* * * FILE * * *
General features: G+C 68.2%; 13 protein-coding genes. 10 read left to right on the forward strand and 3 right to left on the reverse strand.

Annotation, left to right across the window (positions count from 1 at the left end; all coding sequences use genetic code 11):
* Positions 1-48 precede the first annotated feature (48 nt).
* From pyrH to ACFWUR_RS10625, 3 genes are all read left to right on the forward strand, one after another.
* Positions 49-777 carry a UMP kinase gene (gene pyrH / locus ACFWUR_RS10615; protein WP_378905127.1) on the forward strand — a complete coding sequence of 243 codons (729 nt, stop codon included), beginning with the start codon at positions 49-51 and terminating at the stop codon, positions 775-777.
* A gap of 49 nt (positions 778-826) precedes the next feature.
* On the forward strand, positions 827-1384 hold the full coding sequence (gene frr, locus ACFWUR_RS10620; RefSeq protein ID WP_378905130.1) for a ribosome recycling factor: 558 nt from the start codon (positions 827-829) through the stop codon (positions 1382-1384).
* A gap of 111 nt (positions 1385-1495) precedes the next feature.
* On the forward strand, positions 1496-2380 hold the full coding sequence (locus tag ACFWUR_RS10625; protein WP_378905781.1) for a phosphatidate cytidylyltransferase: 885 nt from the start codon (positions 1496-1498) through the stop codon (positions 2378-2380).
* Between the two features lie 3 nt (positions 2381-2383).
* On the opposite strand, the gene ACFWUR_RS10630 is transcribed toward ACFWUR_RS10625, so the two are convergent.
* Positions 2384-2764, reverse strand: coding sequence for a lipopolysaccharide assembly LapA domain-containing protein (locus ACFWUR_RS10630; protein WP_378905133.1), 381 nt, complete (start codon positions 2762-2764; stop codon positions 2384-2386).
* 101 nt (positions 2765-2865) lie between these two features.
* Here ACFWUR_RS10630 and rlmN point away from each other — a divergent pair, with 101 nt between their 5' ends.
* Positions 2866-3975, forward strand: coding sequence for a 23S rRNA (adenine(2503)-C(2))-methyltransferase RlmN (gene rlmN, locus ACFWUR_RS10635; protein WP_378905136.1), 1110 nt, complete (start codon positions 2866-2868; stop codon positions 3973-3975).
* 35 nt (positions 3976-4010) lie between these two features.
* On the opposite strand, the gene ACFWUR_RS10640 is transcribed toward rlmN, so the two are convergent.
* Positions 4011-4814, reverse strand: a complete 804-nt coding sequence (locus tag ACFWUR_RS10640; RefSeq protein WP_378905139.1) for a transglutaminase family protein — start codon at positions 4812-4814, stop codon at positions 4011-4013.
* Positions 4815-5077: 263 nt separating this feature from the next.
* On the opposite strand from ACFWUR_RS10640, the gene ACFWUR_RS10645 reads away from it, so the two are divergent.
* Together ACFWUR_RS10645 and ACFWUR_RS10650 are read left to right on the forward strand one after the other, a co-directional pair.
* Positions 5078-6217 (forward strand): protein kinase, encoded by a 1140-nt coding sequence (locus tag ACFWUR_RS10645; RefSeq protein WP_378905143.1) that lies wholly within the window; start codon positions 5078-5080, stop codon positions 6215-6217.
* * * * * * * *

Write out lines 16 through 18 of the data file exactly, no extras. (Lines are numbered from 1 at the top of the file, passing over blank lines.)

* 35 nt (positions 3976-4010) lie between these two features.
* On the opposite strand, the gene ACFWUR_RS10640 is transcribed toward rlmN, so the two are convergent.
* Positions 4011-4814, reverse strand: a complete 804-nt coding sequence (locus tag ACFWUR_RS10640; RefSeq protein WP_378905139.1) for a transglutaminase family protein — start codon at positions 4812-4814, stop codon at positions 4011-4013.